Friday, May 27, 2005

A new kind of guarantee to protect against malware

IST Results : "Mobile programs � computer software that travels from one computer to another, typically a mobile phone or a smartcard � promise many opportunities, but just as many security risks. MRG has developed a generic system for protecting against malicious software. "

Know Your Website


Some great advice from a friend...
Know Your Website
by Steve Plunkett

When you search online for your company name or your trademarked products, are you at the top of the search engines? On the first page? On the second page?

Are those $0.50 per click visitors to your site looking to purchase or just looking?

Is having the top listing for a particular keyword on Pay Per Click Advertising the best thing you can do for your website?

Internet marketing involves more than just building a website. It requires building a great website using qualified keywords and phrases as part of your website copy. It also means using elements within your website to boost your rankings in search results without using unethical strategies or techniques such as cloaking, hidden keywords or multiple pages with no unique content.

Soft-drink firm offers suborbital space trip

Cosmic Log: A new zero-G giveaway - Cosmic Log -

I just might start drinking 7UP... how cool woul this be??? TechGirl

May 26, 2005 | 9 p.m. ET
The latest zero-G giveaway: When SpaceShipOne won the Ansari X Prize last October, the marketers behind the Diet 7UP soft drink said they would give away the "first free ticket to space" — and this week, the contest has begun.

To take part in the promotion, you go to (actually, a linked Web site) and enter 15-character codes that are printed on a variety of 7UP, Sunkist, A&W Root Beer and Canada Dry bottle caps and 12-packs, sometime between now and Sept. 15. Codes are also available by mail. Check out the official rules for details.

Take My Wi-Fi, Please!

WebCPA | Tools and Resources for the Electronic Accountant
By Robert Scott, Editor-in-Chief, Accounting Technology

To the wireless network owner somewhere in New Jersey: thanks for letting us tap into your system.

That thank you letter is not going to be written, but it could be. For while killing two hours in a pediatrician's office, I was able to be productive via the world of the wireless.

Part of this was based on advice from California CPA Dave Cieslak who suggested that if I really how wanted to see how bad wireless security is, just sit in a hotel lobby and see how many networks are unprotected. In this office, the answer was two, and I quickly got online and began browsing the Web. (I am assuming that the pediatricians do not provide Wi-Fi service to customers the way Starbucks does.)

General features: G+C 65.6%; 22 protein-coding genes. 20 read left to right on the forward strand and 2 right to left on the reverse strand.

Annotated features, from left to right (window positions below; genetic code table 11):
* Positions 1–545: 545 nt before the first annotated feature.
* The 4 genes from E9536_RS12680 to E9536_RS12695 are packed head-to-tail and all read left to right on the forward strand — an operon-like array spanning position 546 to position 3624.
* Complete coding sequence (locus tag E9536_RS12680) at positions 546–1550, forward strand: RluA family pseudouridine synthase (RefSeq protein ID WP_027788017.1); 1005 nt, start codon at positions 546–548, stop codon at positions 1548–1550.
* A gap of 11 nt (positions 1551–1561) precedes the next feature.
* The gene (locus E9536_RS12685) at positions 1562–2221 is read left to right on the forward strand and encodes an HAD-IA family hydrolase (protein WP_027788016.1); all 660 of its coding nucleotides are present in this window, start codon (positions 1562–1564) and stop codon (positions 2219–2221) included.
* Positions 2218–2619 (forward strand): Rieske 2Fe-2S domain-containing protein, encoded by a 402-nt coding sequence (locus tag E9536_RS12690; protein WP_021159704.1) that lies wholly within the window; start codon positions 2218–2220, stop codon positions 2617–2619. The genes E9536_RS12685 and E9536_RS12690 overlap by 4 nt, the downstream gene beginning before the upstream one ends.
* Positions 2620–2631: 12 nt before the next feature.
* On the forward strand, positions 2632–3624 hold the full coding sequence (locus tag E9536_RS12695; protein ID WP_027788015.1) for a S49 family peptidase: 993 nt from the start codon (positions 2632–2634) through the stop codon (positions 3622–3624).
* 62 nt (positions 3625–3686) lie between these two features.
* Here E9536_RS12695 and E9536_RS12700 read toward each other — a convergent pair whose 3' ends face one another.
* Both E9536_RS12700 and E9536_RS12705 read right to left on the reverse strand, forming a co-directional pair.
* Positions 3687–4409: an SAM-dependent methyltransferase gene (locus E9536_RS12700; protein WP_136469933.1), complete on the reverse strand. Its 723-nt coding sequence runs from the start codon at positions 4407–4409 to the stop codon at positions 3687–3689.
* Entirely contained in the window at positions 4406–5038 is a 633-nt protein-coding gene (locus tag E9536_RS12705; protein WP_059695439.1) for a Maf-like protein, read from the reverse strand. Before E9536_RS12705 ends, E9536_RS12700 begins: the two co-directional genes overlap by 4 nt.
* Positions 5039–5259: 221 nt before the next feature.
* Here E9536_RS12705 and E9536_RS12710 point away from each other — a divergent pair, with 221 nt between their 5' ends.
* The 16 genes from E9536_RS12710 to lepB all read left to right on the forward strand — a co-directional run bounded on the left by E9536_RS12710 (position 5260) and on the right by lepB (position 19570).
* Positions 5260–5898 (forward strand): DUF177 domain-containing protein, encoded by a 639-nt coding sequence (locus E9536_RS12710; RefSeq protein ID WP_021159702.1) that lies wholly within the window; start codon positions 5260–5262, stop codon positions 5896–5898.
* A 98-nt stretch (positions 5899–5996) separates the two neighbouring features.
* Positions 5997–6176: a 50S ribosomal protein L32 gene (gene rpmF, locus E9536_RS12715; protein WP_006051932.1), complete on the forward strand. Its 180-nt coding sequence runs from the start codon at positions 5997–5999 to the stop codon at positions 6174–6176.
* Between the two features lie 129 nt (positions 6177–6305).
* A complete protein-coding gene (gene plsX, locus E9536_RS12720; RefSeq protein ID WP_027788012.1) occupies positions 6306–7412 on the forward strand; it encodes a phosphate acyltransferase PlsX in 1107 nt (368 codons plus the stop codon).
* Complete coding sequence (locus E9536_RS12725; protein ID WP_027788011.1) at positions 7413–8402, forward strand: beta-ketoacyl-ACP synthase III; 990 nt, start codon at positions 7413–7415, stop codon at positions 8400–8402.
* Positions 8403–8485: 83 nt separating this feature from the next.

Thursday, May 26, 2005

Phone Hijacking Becomes Illegal

Wired News: "New York lawmakers unveiled a bill, the first in the nation, to target modem hijacking, a practice in which thieves tap into people's computer modems to make international phone calls.
If passed, the law would allow telephone companies to bring lawsuits against modem hijackers."

What Search Sites Know About You

Wired News: "For most people who spend a lot of time online, impulsively typing queries into a search engine has become second nature.
Got a nasty infection in an embarrassing spot? Look up a treatment on your favorite search site. Obsessing about an ex? Try Googling his or her name. Chances are the queries will unearth some enlightening information. "

Octogenarian Pizza "Coot" Busted - May 25, 2005

Octogenarian Pizza "Coot" Busted - May 25, 2005

Security's weakest links

Computerworld | Security's weakest links
Not a month has gone by in 2005 without a far-reaching computer security breach making the nightly news hour. Headliners compelled to walk the plank of shame include Bank of America -- the nation's second-largest bank -- Ameritrade, Polo Ralph Lauren, and LexisNexis.

Going, going, gone are the days when gross security breaches can be shielded from public scrutiny. The Australian Privacy Act and similar legislation elsewhere across the globe requires state agencies and businesses that collect personal information disclose certain security lapses or face severe penalties. Is it out of bounds to call it a sad state of affairs when politicians have to move in to protect what sterling IT outfits can't seem to stay on top of?

Health agency demotes staffer after breach

Rocky Mountain News: Local
A state health department worker who took medical records home and left them overnight in a car - which was then stolen - has been demoted.

Colorado's chief medical officer, Dr. Ned Calonge, said the employee violated department rules by taking the laptop computer home for the weekend.